World's most horrific bear attacks revealed as beasts shatter skulls, pulp faces and skin victims alive

BEARS have a rather loveable image thanks to many children having a soft teddy bear to cuddle at night but the reality can be very different.

While bear attacks on humans are relatively rare they can be particularly vicious, with the powerful animals able to smash skulls, pulp faces and skin their victims alive.


Russian soldier Alexey Ivanovsky, 36, was reportedly “skinned alive” by a mother bear protecting her two cubs in October 2019.

Alexey was collecting crabs in the remote Kuril islands when he was cornered by a “group” of brown bears including cubs in a pincer movement, according to reports.

It was an adult female that attacked him, clasping his leg in its teeth and clawing off his skin while trying to drag him away.

His horrific wounds included the skin on his scalp, back and buttocks being ripped away while one of his ears was also torn off.

Doctors had to amputate one of Alexey’s legs because of the severity of his injuries.

The Russian suffered clinical death immediately after the attack but was resuscitated and his ear was sewn back on.

He was flown 250 miles to regional capital Yuzhno-Sakhalinsk but died nine days later from a heart attack.


Paramedic Wes Perkins, from Alaska, is lucky to be alive after going out on a bear hunt with two pals.

The tables were turned though when an 8ft grizzly bear attacked, ripping Perkins’ entire face off.

The Anchorage Daily News reported: “There is no gentle way to describe his condition.

“Doctors had to use part of his fibula to create a jaw to replace what the bear ripped off of his face.

“He still has a tube in his throat. His left eye, which sees only light and dark, weeps constantly.

“And probably worst of all, for a man who always loved to talk, he is now hard to understand because he speaks with only half a tongue.”

Docs performed 26 operations on him to save his life and repair his face as much as they could.


Lee Brooke had the left-side of his body crushed following a grizzly bear attack in Wyoming in October 2016.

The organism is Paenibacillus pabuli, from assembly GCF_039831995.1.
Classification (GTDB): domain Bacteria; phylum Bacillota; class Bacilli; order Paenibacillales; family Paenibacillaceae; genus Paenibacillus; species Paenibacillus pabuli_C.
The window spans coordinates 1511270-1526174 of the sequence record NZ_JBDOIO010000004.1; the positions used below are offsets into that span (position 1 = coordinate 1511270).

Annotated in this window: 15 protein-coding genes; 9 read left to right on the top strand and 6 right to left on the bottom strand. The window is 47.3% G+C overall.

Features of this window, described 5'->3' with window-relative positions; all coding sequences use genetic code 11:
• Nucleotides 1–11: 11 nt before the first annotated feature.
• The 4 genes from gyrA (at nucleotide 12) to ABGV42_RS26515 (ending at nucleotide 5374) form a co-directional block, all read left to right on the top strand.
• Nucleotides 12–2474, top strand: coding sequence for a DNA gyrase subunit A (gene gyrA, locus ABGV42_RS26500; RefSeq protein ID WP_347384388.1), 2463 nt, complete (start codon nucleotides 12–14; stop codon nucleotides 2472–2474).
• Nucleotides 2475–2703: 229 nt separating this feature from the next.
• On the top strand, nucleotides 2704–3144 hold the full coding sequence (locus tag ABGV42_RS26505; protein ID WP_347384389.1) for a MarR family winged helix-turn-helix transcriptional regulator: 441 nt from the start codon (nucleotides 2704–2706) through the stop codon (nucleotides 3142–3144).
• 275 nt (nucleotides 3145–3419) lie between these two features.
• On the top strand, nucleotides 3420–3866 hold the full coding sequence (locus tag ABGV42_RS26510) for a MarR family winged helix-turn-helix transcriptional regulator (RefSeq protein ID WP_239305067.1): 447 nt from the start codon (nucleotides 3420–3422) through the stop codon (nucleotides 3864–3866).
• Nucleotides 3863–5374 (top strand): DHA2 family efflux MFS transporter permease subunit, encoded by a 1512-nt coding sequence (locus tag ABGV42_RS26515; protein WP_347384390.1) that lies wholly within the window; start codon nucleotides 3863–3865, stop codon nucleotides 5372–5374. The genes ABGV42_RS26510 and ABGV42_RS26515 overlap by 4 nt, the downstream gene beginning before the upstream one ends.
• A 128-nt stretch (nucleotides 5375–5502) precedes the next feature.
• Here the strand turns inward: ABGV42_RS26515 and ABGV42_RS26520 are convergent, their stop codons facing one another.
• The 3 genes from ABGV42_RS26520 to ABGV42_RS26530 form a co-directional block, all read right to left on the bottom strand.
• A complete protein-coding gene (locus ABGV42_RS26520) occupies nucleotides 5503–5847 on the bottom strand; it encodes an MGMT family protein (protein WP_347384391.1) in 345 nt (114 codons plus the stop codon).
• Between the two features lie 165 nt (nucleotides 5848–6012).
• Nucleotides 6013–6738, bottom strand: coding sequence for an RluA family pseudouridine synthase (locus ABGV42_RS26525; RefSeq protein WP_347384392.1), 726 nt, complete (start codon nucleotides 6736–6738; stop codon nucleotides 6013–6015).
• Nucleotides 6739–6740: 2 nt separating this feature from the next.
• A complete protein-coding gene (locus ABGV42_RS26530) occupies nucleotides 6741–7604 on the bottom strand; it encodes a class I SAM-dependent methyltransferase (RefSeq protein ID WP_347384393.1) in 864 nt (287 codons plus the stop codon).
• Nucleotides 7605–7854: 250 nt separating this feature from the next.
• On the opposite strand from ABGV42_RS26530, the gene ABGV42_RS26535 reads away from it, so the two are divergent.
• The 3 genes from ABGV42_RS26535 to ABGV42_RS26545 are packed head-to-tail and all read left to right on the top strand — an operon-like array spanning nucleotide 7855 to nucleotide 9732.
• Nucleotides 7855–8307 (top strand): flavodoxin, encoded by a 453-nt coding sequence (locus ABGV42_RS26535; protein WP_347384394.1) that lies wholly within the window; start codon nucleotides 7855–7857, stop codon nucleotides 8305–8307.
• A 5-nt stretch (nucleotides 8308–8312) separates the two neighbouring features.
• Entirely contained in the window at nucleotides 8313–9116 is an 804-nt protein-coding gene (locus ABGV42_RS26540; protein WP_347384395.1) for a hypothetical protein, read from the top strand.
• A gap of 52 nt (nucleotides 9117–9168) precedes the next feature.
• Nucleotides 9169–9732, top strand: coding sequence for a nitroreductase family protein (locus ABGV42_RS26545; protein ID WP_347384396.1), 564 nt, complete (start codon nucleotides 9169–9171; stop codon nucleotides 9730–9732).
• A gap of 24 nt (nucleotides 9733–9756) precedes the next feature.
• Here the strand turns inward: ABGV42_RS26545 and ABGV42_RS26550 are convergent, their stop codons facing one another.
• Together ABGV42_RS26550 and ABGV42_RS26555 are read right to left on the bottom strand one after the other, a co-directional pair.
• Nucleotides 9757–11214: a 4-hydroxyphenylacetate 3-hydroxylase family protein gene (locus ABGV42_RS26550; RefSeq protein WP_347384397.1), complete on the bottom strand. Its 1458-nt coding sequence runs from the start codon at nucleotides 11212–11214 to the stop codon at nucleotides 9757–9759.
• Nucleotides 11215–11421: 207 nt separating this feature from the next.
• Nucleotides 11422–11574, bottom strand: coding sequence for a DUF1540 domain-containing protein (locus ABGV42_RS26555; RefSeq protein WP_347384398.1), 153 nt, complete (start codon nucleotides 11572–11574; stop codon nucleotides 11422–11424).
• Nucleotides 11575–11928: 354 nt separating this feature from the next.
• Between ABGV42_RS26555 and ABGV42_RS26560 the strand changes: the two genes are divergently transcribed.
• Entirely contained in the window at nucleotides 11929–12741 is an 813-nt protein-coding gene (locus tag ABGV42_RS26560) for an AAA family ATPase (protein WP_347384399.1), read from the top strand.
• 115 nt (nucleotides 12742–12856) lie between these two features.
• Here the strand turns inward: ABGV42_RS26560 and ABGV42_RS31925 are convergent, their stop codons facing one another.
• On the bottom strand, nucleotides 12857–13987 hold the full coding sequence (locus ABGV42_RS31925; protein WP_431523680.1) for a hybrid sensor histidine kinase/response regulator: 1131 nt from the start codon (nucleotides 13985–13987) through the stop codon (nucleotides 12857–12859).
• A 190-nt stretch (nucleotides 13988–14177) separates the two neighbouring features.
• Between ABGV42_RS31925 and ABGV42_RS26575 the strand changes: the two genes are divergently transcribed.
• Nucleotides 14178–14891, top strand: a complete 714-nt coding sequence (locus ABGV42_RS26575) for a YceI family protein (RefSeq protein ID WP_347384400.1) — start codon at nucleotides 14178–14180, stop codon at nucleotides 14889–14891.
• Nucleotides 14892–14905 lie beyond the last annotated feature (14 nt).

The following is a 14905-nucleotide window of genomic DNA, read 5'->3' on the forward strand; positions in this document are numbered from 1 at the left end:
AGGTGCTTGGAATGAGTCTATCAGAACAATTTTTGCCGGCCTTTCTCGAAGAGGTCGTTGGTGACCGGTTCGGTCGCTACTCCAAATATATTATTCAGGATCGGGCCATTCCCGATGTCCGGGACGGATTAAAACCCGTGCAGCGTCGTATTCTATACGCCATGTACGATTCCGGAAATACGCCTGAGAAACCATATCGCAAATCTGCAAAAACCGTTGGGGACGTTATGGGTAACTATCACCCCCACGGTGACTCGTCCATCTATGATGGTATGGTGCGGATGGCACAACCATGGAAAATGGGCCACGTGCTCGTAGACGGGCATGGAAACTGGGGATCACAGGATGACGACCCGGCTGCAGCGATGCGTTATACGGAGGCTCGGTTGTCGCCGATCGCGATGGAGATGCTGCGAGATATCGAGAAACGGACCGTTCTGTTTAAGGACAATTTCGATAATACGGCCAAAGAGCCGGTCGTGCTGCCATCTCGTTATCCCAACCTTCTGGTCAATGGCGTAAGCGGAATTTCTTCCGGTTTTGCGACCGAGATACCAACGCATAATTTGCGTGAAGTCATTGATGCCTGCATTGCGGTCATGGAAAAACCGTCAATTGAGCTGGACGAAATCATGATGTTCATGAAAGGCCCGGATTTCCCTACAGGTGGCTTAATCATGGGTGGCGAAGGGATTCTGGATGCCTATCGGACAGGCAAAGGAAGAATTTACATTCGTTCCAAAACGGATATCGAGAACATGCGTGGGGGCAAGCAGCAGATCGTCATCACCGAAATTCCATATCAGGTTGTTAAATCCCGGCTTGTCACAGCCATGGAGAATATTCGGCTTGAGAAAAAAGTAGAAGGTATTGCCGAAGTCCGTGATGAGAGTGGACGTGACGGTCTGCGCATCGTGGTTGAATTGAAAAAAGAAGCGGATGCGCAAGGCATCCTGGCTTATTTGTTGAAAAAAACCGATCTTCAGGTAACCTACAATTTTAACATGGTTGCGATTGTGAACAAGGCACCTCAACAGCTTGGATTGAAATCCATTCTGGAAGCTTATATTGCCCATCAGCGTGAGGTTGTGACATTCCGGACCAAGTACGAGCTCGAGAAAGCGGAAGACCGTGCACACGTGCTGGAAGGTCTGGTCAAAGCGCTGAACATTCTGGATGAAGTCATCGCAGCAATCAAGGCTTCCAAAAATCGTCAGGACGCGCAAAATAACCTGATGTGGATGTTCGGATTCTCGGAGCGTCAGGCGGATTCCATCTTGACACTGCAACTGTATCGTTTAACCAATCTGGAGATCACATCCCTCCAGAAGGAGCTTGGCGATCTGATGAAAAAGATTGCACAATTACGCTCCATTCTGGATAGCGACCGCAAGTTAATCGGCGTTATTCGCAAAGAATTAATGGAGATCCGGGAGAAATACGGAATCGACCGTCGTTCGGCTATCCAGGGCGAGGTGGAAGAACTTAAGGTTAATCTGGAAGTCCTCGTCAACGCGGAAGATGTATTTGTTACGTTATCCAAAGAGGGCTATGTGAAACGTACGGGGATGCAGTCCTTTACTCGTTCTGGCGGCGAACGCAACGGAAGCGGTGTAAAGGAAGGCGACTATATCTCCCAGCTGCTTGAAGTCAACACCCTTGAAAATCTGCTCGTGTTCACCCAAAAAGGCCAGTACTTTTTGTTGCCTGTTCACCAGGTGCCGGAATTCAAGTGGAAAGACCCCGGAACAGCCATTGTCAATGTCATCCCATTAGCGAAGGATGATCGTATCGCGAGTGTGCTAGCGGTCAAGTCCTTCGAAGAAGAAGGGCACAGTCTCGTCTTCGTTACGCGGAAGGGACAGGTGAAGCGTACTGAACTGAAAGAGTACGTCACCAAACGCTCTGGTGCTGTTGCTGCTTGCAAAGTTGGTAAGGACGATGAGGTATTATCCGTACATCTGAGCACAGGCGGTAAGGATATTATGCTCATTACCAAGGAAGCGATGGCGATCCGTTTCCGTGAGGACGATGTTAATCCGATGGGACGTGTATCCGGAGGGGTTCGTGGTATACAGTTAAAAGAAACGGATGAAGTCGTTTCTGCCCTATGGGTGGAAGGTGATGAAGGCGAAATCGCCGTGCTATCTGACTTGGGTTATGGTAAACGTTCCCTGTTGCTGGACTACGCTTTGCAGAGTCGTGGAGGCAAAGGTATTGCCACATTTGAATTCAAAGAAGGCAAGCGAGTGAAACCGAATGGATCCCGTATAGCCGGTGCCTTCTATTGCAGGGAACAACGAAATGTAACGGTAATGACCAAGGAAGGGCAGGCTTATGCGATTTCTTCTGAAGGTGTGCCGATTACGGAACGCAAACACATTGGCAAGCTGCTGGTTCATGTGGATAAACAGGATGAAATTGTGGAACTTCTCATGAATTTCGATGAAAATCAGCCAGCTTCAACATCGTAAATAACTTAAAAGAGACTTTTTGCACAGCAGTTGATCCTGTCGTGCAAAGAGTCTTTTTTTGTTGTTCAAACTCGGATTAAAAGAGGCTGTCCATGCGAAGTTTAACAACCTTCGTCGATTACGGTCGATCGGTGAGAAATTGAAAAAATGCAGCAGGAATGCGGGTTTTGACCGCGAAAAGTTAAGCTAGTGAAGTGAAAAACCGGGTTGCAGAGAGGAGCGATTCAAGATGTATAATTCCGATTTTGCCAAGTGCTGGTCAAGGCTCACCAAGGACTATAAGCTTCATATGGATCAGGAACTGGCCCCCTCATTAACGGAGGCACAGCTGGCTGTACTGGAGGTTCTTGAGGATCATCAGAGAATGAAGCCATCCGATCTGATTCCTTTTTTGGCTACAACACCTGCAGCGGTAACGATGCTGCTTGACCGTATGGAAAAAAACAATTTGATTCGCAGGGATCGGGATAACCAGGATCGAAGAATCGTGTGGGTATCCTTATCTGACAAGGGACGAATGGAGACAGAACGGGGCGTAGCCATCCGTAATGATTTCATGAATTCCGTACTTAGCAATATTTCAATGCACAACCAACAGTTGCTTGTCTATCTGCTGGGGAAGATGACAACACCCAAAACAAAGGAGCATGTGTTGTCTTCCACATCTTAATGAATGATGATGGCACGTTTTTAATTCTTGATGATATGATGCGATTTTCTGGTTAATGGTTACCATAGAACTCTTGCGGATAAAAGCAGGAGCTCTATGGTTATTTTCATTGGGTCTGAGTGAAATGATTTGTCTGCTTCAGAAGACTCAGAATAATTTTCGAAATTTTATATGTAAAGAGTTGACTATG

Brooke had gone out elk hunting with friends and having shot one they decided to return the next day to get the body.

While they were out searching for the remains Brooke became separated from his pals and eventually discovered the remains but found that a bear had got there first.

The bear immediately launched an attack, lifting Brooke off his feet and tearing into him.

The bear then rode on his back down a slope, crushing his body and started ripping off his face.

As Brooke lay bleeding, he could see his nose and mustache on the ground.

He tried to punch the bear but it then bit his arm.

Brooke eventually managed to scare the bear off by stabbing it four times with a steak knife he had in his pocket and scream for help.

Eventually he was taken to the Swedish Medical Center in Englewood, Colorado where he received specialist care.

The whole left side of his body was crushed, and he had bites and lacerations all over his body, according to Dr Lili Daniali, one of the medics who treated him. "The bear grabbed his face, bit it and ripped it off. It was a big bite."


Norwegians Sebastian Plur Nilssen and Ludvig Fjeld had set out in July 2015 on a world-first attempt to kayak around Svalbard, an isolated archipelago between Norway and the North Pole.

The pair were forced to set up camp on the island of  Nordaustlandet on July 22 due to bad weather.

The two men, who were experienced survivalists, put up their tents and set trip wires as a defence.

But they were rocked away in the early hours when a polar bear attacked their camp.

“Neither of us woke until the bear ripped into the canvas,” recalled Plur Nilssen. “It tore the whole front away with one punch. I started screaming to Ludvig, but the bear grabbed me and sank its teeth into my neck, dragging me out of my sleeping bag. He then bit my head really hard. I could feel his teeth going deep into the flesh, and I knew it was serious. It was sickeningly painful.”

During the attack the bear dragged Plur Nilssen 30m across the sand and rocks, leaving a trail of blood, where he then picked him up by his head and stood on its hind legs.

He was only saved by Fjeld managing to find his gun and shoot the bear dead.

Fjeld then called for help on his satellite phone.

Plur Nilssen had suffered deep tissue lacerations to my shoulder, back, neck, chest, and head,


Amber Kornak had just started her dream job in May 2018 as a Grizzly Bear Wildlife Technician for the US Fish and Wildlife Service when she was savagely mauled.

While collecting samples near a stream in Montana, a bear mauled Kornak from behind.

The beast tore into her skull.

She suffered two fractures and severe lacerations on her head, neck, and back, according to a GoFundMe page.

Unfortunately, Kornak was able to fend off her attacker with a can of bear spray.

That wasn’t the end of her ordeal though as she then had to hike two miles to get to her work vehicle and then drive to get help.

She underwent a four-hour operation to “remove bone fragments and clean wounds to her brain” and had metal plates and screws inserted into her skull.

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